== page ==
I can’t really understand the lyrics but she seems to sing OK. However, I will give credit to the production behind this song and the music video. And of course despite all those futuristic sounds, you have to hear the traditional Armenian duduk.


Due to the lack of Sanmarinese singers, the tiny enclave of San Marino has to import them and they thought it was a perfect idea having the Turkish Justin Bieber of the 1970s performing a disco number in English! This is definitely the worst song of the competition. But c’mon, we need horrible things in the contest too. And there are 35 songs to go!


I originally posted the following message on YouTube: “I guess if this is what Putin approved for Eurovision, it must be good. Somehow your subconscious tells you this is good”. And then I received a bunch of pro-Putin and anti-Obama messages —some of them in Russian— and that was the end of the conversation. But hey, this one is the favourite to win.


There are some quality songs in the contest and this is one of them. Gabriela Guncikova probably has the best vocals of this year’s contest. Czech Republic is yet to make it to the final, so this could be their year.


This is a strange mix. The verses are post-grunge/alternative rock but the chorus screams Eurovision pop. It’d be interesting to see where it goes.


You never know what you are getting from Austria. They brought us Queen Conchita Wurst, and a terrible rap in some Upper Austrian dialect back in 2012. This year they have a cheerful seeking-paradise song, “Loin d’ici” (Far away from here), which is entirely in French, douze points à l’Autriche!


A bit bluesy, a bit folky, and a touch of britpop. This is actually a good song. Estonia is pretty good coming up with these types of music and Juri, the singer, has good vocals too.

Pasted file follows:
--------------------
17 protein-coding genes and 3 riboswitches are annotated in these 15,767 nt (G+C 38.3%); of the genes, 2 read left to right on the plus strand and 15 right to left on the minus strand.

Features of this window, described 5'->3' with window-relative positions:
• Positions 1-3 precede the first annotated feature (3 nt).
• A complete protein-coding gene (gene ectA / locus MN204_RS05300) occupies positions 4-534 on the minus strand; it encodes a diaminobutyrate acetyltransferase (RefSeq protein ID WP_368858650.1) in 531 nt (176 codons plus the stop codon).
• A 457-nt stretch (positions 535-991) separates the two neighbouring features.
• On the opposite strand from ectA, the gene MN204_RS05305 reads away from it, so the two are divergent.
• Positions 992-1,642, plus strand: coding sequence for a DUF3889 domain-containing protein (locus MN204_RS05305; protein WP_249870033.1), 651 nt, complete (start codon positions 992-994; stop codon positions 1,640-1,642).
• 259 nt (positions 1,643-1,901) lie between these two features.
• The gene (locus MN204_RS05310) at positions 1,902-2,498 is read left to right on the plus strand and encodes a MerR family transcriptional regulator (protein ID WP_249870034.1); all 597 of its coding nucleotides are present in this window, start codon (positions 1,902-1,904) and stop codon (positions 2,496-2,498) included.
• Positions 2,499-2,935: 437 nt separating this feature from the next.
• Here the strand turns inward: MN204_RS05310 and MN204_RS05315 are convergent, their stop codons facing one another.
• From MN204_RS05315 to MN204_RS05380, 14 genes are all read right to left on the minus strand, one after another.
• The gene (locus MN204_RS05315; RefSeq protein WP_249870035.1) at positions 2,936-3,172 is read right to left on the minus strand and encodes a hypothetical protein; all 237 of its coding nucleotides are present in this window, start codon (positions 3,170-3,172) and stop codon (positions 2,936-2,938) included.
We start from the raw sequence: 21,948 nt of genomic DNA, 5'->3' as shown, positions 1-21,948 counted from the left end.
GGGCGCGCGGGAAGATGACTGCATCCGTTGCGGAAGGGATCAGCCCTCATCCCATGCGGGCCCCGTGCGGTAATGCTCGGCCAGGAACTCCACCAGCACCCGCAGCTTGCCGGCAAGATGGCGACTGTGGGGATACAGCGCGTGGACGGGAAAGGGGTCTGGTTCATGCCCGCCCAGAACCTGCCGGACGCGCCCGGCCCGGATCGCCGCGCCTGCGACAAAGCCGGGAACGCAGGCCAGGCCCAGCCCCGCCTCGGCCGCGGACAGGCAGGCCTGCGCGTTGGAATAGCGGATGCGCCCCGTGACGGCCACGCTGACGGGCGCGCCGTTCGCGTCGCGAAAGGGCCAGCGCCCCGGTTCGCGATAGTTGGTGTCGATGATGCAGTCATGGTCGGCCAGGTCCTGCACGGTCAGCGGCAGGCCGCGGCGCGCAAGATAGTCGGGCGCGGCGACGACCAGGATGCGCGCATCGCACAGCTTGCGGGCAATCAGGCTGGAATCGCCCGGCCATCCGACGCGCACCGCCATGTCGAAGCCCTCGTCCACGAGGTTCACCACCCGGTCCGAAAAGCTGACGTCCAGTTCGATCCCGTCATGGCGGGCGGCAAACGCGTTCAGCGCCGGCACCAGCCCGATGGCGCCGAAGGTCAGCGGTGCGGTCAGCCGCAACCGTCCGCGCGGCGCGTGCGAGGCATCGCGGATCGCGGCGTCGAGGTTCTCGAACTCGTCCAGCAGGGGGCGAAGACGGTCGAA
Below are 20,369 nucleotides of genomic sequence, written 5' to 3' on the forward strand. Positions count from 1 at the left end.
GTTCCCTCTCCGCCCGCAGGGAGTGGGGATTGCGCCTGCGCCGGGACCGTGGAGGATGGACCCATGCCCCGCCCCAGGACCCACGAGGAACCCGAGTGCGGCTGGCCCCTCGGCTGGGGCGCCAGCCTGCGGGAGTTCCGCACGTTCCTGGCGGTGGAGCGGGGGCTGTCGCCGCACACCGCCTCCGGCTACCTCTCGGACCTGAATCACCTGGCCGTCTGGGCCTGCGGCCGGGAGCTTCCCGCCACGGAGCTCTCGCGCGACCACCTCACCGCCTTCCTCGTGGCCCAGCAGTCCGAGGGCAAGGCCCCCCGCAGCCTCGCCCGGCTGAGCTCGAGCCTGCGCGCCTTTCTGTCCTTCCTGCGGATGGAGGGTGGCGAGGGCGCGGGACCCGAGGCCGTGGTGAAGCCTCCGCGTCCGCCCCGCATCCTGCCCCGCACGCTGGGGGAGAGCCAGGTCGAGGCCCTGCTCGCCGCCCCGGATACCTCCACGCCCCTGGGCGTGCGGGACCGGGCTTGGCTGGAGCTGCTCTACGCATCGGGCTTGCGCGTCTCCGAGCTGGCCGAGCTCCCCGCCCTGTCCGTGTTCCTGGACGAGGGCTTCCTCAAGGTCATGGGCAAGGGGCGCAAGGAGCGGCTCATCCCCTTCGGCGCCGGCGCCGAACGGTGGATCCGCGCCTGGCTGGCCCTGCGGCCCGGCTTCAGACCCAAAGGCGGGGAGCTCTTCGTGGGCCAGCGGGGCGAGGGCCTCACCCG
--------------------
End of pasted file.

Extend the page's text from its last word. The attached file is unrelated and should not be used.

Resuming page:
Another generic entry, sounds like everything you would hear on Top 40 radio anywhere in the world.


A very odd choice for the Balkan country and this one is not Eurovision friendly at all. Dubstep, synthpop, and industrial rock smashed-up and put it all back together. It’s a no. But the song is not too horrible


This is my favourite entry of this semi-final. The only bad thing about this song are those horrible backing vocalists. Greta has a nice voice and she could perform all by herself. The theme of the song is quite enigmatic, Greta is being called by spirits, voices in her heard, or aliens “coming home”. Great lyrics, of course we’re talking about Iceland, the land that gave us Björk and Sigur Rós.


Ok, this song features strings, two balladists and one rapper. Will that be Kendrick Lamar’s next move? I hope he can do something much better than this


If one of your nightmares is “Christian EDM”, this is what it sounds like! Otherwise, enjoy. I guess

Based on my thirteen-years experience with Eurovision and the betting odds, the ten countries that will qualify from this semi-final are, in order of likelihood: Russia, Croatia, Malta, Iceland, Austria, Armenia, Azerbaijan, Cyprus, Hungary, and Czech Republic.

click here to check the rest of the entries.